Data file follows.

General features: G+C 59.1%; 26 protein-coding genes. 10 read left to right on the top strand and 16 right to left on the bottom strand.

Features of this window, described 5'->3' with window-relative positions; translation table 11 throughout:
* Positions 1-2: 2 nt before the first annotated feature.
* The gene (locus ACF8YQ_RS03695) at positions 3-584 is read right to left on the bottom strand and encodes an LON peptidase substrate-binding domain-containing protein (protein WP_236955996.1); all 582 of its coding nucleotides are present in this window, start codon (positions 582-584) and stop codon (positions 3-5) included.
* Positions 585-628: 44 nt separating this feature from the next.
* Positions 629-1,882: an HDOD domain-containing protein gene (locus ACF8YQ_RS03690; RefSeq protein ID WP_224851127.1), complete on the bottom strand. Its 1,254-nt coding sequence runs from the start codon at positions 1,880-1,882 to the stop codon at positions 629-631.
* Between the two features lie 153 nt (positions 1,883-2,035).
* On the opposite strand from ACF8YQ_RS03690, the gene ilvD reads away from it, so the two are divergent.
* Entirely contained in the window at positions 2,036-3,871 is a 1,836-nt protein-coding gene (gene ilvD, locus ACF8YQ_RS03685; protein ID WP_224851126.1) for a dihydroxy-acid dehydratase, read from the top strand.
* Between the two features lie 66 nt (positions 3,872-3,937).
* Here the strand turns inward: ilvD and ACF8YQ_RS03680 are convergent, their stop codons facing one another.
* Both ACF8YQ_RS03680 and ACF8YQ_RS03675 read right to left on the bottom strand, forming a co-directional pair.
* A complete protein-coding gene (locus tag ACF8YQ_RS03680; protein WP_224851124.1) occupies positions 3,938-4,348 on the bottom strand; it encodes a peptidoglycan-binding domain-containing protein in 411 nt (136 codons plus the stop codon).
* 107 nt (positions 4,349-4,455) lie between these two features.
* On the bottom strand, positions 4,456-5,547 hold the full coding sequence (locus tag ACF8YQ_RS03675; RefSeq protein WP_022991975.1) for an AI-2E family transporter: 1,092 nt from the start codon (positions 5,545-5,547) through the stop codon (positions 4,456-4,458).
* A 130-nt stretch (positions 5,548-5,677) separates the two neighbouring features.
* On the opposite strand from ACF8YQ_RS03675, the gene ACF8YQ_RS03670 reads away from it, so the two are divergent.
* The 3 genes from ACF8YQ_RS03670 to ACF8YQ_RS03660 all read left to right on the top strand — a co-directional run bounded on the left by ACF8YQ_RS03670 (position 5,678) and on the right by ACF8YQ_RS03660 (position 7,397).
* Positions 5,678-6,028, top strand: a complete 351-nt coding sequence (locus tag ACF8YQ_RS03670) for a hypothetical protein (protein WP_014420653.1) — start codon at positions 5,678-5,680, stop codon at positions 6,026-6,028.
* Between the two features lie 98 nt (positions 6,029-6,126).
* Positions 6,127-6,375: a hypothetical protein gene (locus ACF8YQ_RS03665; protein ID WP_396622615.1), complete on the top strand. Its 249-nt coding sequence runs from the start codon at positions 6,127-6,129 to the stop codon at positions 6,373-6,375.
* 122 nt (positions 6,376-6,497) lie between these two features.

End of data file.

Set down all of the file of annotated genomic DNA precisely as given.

General features: G+C 59.1%; 26 protein-coding genes. 10 read left to right on the top strand and 16 right to left on the bottom strand.

Features of this window, described 5'->3' with window-relative positions; translation table 11 throughout:
* Positions 1-2: 2 nt before the first annotated feature.
* The gene (locus ACF8YQ_RS03695) at positions 3-584 is read right to left on the bottom strand and encodes an LON peptidase substrate-binding domain-containing protein (protein WP_236955996.1); all 582 of its coding nucleotides are present in this window, start codon (positions 582-584) and stop codon (positions 3-5) included.
* Positions 585-628: 44 nt separating this feature from the next.
* Positions 629-1,882: an HDOD domain-containing protein gene (locus ACF8YQ_RS03690; RefSeq protein ID WP_224851127.1), complete on the bottom strand. Its 1,254-nt coding sequence runs from the start codon at positions 1,880-1,882 to the stop codon at positions 629-631.
* Between the two features lie 153 nt (positions 1,883-2,035).
* On the opposite strand from ACF8YQ_RS03690, the gene ilvD reads away from it, so the two are divergent.
* Entirely contained in the window at positions 2,036-3,871 is a 1,836-nt protein-coding gene (gene ilvD, locus ACF8YQ_RS03685; protein ID WP_224851126.1) for a dihydroxy-acid dehydratase, read from the top strand.
* Between the two features lie 66 nt (positions 3,872-3,937).
* Here the strand turns inward: ilvD and ACF8YQ_RS03680 are convergent, their stop codons facing one another.
* Both ACF8YQ_RS03680 and ACF8YQ_RS03675 read right to left on the bottom strand, forming a co-directional pair.
* A complete protein-coding gene (locus tag ACF8YQ_RS03680; protein WP_224851124.1) occupies positions 3,938-4,348 on the bottom strand; it encodes a peptidoglycan-binding domain-containing protein in 411 nt (136 codons plus the stop codon).
* 107 nt (positions 4,349-4,455) lie between these two features.
* On the bottom strand, positions 4,456-5,547 hold the full coding sequence (locus tag ACF8YQ_RS03675; RefSeq protein WP_022991975.1) for an AI-2E family transporter: 1,092 nt from the start codon (positions 5,545-5,547) through the stop codon (positions 4,456-4,458).
* A 130-nt stretch (positions 5,548-5,677) separates the two neighbouring features.
* On the opposite strand from ACF8YQ_RS03675, the gene ACF8YQ_RS03670 reads away from it, so the two are divergent.
* The 3 genes from ACF8YQ_RS03670 to ACF8YQ_RS03660 all read left to right on the top strand — a co-directional run bounded on the left by ACF8YQ_RS03670 (position 5,678) and on the right by ACF8YQ_RS03660 (position 7,397).
* Positions 5,678-6,028, top strand: a complete 351-nt coding sequence (locus tag ACF8YQ_RS03670) for a hypothetical protein (protein WP_014420653.1) — start codon at positions 5,678-5,680, stop codon at positions 6,026-6,028.
* Between the two features lie 98 nt (positions 6,029-6,126).
* Positions 6,127-6,375: a hypothetical protein gene (locus ACF8YQ_RS03665; protein ID WP_396622615.1), complete on the top strand. Its 249-nt coding sequence runs from the start codon at positions 6,127-6,129 to the stop codon at positions 6,373-6,375.
* 122 nt (positions 6,376-6,497) lie between these two features.